In August, the project reached a milestone, surpassing 100,000 records of insects, plants, fungi, and other Smokies life submitted through the app. Among them are 92 new species not previously seen in the park.
Last chance for comments in support of saving the country’s best remaining forests
On July 14, the U.S. Department of Agriculture and U.S. Department of the Interior opened a public comment period following President Biden’s Executive Order to conserve mature and old-growth forests.
The deadline for comments is Tuesday, Aug. 30. Now is the time to protect our federally managed forests to safeguard our communities from the future impacts of climate change. Make your voice heard and submit a comment to the U.S. Forest Service and the Bureau of Land Management.
The mature and old-growth trees in our federally managed forests are one of this country’s greatest resources. These forests provide critical habitats for wildlife, prevent erosion and flooding, protect our drinking water, and are an essential climate solution.
United States forests cover about 290 million hectares of land and make up the fourth largest forest area of any country in the world. In 2019, the carbon sequestered in these forests offset approximately 12 percent of United States greenhouse gas emissions.
— Sierra Club
Dirt is far from just dirt. It’s a foundation for life.
This story was originally published by The Revelator.
Look down. You may not see the soil beneath your feet as teeming with life, but it is.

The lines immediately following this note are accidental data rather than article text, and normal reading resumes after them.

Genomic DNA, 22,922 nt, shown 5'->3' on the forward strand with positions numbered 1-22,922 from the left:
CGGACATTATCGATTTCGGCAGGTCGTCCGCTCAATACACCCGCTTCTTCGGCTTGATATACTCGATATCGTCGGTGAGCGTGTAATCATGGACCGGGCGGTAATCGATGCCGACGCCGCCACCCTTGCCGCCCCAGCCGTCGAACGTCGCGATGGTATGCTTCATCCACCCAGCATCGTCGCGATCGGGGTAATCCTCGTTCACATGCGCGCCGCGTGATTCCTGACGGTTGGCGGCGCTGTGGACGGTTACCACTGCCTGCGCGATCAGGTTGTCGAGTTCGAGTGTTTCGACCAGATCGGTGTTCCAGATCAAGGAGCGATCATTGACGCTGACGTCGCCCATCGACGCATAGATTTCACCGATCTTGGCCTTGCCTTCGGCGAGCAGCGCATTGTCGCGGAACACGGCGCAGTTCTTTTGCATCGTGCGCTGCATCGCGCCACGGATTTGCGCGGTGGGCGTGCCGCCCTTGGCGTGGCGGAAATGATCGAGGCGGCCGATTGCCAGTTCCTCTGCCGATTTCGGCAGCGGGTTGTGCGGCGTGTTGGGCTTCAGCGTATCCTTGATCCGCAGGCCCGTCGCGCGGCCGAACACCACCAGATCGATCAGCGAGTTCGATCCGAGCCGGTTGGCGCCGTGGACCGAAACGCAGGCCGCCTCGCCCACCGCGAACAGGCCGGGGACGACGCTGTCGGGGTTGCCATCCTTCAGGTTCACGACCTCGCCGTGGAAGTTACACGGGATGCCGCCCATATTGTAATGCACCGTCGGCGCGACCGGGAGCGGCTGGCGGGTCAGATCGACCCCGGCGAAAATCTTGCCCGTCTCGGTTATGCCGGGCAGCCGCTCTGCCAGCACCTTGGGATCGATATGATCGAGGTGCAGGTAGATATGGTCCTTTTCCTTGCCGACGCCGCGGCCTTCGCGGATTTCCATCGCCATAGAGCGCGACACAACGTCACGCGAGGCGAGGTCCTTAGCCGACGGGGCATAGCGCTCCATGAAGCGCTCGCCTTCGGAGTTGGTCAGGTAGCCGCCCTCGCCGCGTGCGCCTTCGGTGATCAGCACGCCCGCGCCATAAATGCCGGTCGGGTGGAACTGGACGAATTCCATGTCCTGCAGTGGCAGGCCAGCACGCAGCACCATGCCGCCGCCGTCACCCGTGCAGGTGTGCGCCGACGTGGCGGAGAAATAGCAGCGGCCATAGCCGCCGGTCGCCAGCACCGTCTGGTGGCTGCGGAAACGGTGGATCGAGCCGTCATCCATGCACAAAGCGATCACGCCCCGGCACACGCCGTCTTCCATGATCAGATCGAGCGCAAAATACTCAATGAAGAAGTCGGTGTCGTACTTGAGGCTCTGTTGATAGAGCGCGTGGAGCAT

Better scientific tools are helping us understand that dirt isn’t just dirt. Life in the soil includes microbes like bacteria and fungi; invertebrates such as earthworms and nematodes; plant roots; and even mammals like gophers and badgers who spend part of their time below ground.
It’s commonly said that a quarter of all the planet’s biodiversity lives in the soil, but that’s likely a vast understatement. Many species that reside there, particularly microorganisms such as viruses, bacteria, fungi and protists, aren’t yet known to science.
- the revelator
- soil type
- soil moisture
- why is soil important
- soil microbe
- soil microorganism
- nutrient cycling
- reading university
- climate change
- soil degradation
- plastic pollution
- genetically modified organism
- artificial fertilizer
- land use change
- convention on biodiversity
- soil biodiversity observation network
- global soil biodiversity initiative
- ecosystem research
- farm to fork strategy
- microbial transplants
- soil quality
- soil sealing